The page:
Irvine, William (1734–1814), MP, Volunteer colonel, and freemason, was born 15 July 1734, the eldest son of Christopher Irvine (d.1755), of Castle Irvine, Co. Fermanagh, landowner, and his second wife, Elinor (d.1767), daughter of Audley Mervyn of Trillick, Co. Tyrone. In 1758 he was appointed high sheriff of Co. Fermanagh, a position that been held by his father and grandfather, Colonel Christopher Irvine (d.1723). He was also appointed high sheriff of Co. Tyrone in 1768, and elected MP for Ratoath, Co. Meath (1769–76).
During his first term in parliament he voted with the opposition, supporting Sir Lucius O'Brien's (qv) proposals for financial reform in 1771. He later supported a short revenue bill (1772), and bills for absentee taxation (1773) and opposing the taxation of the press (1773). In 1774 he voted against catholic relief. Anxious to represent his home county, he stood for Co. Fermanagh in 1776. Although a member of the established church, he received much of the popular presbyterian vote, but was defeated by aristocratic influence. Remaining active in politics, he was friendly with leading Patriots and became a prominent member of the Volunteers. Elected colonel of the Lowtherstown Masonic Volunteers, he chaired the Dungannon Volunteer Convention of 15 February 1782 which adopted resolutions in favour of legislative independence and catholic relief. In November 1783 he was a Fermanagh delegate to the Grand National Volunteer convention at the Rotunda, Dublin, which drew up proposals for parliamentary reform that were rejected by the Irish house of commons. In 1790 he again failed to be elected MP for Fermanagh but was elected for Ratoath (1790–97). He supported George Ponsonby (qv) in his unsuccessful attempt to be elected speaker of the Irish commons, voted for catholic relief in 1793 and 1795, and supported Ponsonby's proposals for parliamentary reform in 1797. During the 1790s he appears to have been friendly with leading Ulster radicals such as Thomas Russell (qv). He retired from politics in 1797.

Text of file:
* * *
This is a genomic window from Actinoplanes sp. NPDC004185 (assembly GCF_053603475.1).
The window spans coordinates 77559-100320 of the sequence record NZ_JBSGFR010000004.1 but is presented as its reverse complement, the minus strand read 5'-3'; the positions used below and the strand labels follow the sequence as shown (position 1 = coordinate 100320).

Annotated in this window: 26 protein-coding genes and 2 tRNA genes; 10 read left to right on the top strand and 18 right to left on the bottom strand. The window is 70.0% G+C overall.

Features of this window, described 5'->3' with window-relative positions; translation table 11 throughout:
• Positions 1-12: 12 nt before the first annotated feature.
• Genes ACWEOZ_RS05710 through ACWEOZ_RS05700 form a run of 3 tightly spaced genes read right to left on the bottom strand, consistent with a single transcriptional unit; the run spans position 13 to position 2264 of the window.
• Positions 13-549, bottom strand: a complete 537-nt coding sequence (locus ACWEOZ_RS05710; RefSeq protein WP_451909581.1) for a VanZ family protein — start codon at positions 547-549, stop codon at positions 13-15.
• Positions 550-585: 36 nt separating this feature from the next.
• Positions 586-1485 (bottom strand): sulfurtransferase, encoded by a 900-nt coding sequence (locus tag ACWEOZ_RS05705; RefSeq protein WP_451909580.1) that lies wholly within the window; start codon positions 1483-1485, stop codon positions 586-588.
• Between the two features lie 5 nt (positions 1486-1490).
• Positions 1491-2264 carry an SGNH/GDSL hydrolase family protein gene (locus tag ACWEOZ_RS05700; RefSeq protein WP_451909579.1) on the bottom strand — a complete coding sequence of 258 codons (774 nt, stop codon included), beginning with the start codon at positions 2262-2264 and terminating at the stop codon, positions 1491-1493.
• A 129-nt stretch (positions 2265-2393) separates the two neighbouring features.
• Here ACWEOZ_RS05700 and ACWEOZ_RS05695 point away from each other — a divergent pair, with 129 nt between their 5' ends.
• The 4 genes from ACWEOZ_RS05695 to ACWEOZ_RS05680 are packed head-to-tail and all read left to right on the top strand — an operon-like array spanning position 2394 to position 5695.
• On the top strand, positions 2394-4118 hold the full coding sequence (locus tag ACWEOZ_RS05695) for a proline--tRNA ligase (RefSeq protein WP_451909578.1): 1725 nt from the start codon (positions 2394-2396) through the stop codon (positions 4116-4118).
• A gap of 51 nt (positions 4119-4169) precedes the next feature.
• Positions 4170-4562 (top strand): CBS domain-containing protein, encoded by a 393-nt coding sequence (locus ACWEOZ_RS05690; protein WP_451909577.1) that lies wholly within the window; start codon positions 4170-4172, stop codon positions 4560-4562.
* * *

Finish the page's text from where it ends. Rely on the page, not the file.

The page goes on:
He was a member of the RDS from 1775, and a prominent freemason, having been elected deputy grand master of Ulster in March 1776. In 1808 he became involved in the controversy that gripped the order following the expulsion of Alexander Seton for embezzling funds. He attended the Ormond Tavern meeting in Dublin in 1808 and, when the grand lodge of Ulster declared its independence from the grand lodge in Dublin, he was elected grand master of the secessionist province. This grand lodge or ‘grand east’ of Ulster existed until 1814 by which time most of the disaffected masons had re-aligned themselves with Dublin.
He was married twice: in December 1755 to Flora Caroline Cole (d.1757), daughter of John, 1st Baron Mountflorence; they had one son, who died in infancy. In February 1760 he married Sophia Lowther, daughter of Gorges Lowther of Kilrue, Co. Meath; they had eight sons and eight daughters. He died in Dublin in May 1814. There is a large collection of his papers in PRONI.